On Monday, America celebrates Presidents Day, a holiday that is specifically meant to honor our nation’s first president, George Washington, who was born on February 22, 1732. But it’s also a good time to remember many of the other men who held our nation’s office. I particularly like to celebrate the man who is an […]
Category Archive: Big Tree
Species, that is. Invasive species are a big problem. They wreak havoc in our native ecosystems, result in massive losses of biodiversity and cost the U.S. billions of dollars every year. Some species are fairly obvious, such as the recently-publicized pythons in the Everglades, while others can be so subtle that you may not even […]
President Obama released the Fiscal Year 2013 budget on Monday. American Forests has been working on budget recommendations as part of a Green Budget coalition. The Green Budget is a report that highlights the environmental and conservation communities’ Fiscal Year 2013 national funding priorities, such as: wildlife habitat restoration, clean energy investment. It’s prepared annually by […]
Happy February 14th! So much to celebrate on this day: love, statehoods and a certain blogger’s birthday. Let’s start with the most ubiquitous of today’s celebrations. Valentine’s Day This heart-covered holiday’s history is shrouded in mystery and uncertainty. Is it honoring St. Valentine … and which one? Is it related to Lupercalia, the pagan celebration […]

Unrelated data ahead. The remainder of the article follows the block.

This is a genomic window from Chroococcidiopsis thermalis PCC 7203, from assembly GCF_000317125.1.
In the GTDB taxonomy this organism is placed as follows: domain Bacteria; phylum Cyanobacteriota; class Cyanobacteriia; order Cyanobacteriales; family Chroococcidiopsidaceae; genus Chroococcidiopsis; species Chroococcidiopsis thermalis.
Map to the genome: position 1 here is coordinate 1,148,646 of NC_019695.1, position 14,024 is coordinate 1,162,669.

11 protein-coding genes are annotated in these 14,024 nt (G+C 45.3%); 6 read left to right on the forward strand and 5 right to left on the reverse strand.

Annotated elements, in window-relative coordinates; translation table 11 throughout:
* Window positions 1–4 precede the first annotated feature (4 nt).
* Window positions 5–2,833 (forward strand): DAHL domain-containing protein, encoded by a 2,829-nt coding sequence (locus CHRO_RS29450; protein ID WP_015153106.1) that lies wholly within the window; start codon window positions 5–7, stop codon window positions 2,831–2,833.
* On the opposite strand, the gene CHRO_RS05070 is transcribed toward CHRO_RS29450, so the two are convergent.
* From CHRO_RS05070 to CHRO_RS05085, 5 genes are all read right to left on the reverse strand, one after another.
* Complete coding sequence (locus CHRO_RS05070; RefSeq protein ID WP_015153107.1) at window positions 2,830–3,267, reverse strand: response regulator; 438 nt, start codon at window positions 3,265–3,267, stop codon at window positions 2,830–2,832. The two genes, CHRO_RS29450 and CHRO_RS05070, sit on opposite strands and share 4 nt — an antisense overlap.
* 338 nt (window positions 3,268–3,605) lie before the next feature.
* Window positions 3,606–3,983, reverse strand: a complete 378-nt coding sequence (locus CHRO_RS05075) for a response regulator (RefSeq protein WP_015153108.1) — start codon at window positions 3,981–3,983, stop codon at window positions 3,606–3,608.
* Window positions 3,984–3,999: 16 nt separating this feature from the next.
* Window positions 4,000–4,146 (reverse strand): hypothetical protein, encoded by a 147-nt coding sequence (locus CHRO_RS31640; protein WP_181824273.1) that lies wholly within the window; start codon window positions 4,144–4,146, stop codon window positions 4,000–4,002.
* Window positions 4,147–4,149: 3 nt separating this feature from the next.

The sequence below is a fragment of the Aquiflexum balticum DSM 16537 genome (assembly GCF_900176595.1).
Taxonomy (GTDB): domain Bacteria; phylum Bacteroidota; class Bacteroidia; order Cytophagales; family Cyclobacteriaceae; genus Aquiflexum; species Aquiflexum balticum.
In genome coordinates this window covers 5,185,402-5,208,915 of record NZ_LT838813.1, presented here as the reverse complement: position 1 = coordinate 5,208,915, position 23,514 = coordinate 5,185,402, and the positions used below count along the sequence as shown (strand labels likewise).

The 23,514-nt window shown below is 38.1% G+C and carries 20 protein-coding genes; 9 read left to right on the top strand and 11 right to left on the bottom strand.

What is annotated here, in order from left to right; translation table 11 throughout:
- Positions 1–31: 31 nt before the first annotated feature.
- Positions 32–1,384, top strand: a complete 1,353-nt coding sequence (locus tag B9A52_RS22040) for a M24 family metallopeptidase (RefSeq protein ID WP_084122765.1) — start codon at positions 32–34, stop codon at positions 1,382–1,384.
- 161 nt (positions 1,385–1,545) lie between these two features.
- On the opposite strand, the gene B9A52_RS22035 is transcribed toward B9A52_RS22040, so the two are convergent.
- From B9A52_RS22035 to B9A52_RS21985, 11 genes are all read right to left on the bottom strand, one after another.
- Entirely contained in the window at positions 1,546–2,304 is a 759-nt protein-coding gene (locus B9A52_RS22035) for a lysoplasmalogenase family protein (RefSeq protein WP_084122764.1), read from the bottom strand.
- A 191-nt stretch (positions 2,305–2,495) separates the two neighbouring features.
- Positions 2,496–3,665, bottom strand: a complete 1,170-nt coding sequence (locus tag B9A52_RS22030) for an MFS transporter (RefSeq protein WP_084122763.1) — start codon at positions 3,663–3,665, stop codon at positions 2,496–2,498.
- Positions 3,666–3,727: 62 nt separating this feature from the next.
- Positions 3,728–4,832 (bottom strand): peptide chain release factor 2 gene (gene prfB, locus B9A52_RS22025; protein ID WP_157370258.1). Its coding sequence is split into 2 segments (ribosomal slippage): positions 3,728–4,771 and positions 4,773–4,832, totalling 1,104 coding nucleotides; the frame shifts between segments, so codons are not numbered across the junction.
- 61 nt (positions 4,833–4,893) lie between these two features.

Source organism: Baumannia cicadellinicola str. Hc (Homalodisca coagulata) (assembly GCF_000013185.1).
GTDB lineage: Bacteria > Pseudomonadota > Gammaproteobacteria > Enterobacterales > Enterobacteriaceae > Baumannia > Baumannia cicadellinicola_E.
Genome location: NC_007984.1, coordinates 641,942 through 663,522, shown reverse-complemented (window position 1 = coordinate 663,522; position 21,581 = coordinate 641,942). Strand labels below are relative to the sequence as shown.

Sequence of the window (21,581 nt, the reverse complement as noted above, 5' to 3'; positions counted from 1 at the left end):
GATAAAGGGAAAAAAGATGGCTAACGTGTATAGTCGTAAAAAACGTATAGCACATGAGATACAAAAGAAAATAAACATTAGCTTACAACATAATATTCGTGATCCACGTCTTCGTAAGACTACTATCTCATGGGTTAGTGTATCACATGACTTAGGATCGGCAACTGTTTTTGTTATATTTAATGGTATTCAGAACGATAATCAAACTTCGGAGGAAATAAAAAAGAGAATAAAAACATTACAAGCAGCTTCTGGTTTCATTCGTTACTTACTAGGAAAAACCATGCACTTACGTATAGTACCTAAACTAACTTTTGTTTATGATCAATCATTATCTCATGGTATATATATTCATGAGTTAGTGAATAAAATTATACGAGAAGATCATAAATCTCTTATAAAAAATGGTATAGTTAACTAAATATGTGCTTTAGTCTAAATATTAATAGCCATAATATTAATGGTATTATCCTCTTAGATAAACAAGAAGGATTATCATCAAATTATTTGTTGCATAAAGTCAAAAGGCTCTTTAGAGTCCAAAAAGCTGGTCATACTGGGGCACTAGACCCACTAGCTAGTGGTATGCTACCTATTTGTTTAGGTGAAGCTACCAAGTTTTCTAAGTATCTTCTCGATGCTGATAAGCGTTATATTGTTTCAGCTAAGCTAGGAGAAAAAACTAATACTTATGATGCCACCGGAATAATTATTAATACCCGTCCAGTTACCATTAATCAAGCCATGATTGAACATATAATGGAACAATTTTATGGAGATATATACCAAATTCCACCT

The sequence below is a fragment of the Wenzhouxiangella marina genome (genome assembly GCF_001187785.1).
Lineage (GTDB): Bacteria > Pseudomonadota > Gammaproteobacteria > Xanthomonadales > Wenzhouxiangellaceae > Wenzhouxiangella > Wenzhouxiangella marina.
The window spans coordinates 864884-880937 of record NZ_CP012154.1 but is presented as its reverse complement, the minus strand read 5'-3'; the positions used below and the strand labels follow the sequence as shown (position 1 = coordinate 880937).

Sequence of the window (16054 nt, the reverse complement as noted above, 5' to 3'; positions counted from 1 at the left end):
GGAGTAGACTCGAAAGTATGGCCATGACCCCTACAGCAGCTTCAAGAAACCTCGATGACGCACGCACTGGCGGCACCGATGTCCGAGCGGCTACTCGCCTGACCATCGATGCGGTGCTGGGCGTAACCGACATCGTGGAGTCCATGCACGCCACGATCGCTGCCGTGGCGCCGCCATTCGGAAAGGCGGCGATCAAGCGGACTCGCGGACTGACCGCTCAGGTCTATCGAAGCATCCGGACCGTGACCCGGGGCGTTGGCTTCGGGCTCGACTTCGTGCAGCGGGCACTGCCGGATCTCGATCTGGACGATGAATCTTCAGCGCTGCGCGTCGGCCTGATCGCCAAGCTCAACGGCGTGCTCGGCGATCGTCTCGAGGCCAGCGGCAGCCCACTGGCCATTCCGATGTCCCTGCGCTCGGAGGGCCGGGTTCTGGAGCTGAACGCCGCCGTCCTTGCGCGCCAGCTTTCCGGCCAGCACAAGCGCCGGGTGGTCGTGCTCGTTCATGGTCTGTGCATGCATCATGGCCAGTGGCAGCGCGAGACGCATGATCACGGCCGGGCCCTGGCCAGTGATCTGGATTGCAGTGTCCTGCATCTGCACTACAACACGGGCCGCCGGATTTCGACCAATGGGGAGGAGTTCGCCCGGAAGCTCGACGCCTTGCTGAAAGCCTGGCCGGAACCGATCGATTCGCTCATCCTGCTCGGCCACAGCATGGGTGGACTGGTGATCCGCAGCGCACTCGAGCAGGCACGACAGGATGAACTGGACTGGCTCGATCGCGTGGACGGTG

Thousands of years ago, central Africa’s Congo rainforest was much larger than it is today. Eventually, large sections of the forests were replaced by savannah and grassland. For a long time, scientists attributed this change entirely to the era’s climate growing warmer and drier, but a recent paper asserts that humans may have had a […]
Sometimes amidst all of the worrisome environmental news, it’s nice to be able to step back and just revel in beauty every once and awhile. So revel we shall in this time-lapse video showcasing the frozen winter forestland of Burleigh Falls and Fenelon Falls, Ontario, which was shot last month by Ben Lean.
You’re watching a movie. The leading characters are out in the woods, hiding from some monster or another, and all of a sudden everything goes silent. No birds chirping, leaves rustling or twigs snapping — all of it stops, and you know something bad is about to happen. Turns out, this isn’t just a cinematic […]
It can be hard to turn down a two-for-one deal. But this kind of bargain isn’t just benefitting your wallet; it can benefit the environment too! A new methodology tool has been developed to help restore wetlands along the Gulf Coast while also establishing the grounds for a carbon offset market. Tierra Resources, a small […]
In 1788 on this date, Massachusetts became our sixth “state” — it’s technically one of four commonwealths in the United States. Despite being one of America’s smallest states by land area, Massachusetts still boasts 11 national wildlife refuges, whose habitats include wetlands, forests, marshes, bogs and savannas. So much diversity in such a small place!
If you follow environmental science at all, you already know that there’s a lot more we don’t know about how nature works than we actually do. When a new theory is introduced, I’m always interested because there’s that chance that it will explain some mystery people have been wondering about for ages — or (sometimes […]